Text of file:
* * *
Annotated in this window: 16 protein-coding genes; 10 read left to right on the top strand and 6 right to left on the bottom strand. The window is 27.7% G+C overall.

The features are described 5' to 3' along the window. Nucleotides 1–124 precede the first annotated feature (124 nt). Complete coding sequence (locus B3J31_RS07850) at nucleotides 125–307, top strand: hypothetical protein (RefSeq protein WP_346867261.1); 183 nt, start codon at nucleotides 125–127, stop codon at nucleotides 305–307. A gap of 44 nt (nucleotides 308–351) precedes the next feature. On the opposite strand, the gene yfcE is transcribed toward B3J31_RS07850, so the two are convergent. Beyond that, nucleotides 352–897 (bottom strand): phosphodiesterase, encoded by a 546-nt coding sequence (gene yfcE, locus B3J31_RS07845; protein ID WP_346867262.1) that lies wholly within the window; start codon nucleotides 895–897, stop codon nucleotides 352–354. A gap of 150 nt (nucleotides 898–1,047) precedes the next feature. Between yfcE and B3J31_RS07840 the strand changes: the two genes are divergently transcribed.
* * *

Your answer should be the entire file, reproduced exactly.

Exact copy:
Annotated in this window: 16 protein-coding genes; 10 read left to right on the top strand and 6 right to left on the bottom strand. The window is 27.7% G+C overall.

The features are described 5' to 3' along the window. Nucleotides 1–124 precede the first annotated feature (124 nt). Complete coding sequence (locus B3J31_RS07850) at nucleotides 125–307, top strand: hypothetical protein (RefSeq protein WP_346867261.1); 183 nt, start codon at nucleotides 125–127, stop codon at nucleotides 305–307. A gap of 44 nt (nucleotides 308–351) precedes the next feature. On the opposite strand, the gene yfcE is transcribed toward B3J31_RS07850, so the two are convergent. Beyond that, nucleotides 352–897 (bottom strand): phosphodiesterase, encoded by a 546-nt coding sequence (gene yfcE, locus B3J31_RS07845; protein ID WP_346867262.1) that lies wholly within the window; start codon nucleotides 895–897, stop codon nucleotides 352–354. A gap of 150 nt (nucleotides 898–1,047) precedes the next feature. Between yfcE and B3J31_RS07840 the strand changes: the two genes are divergently transcribed.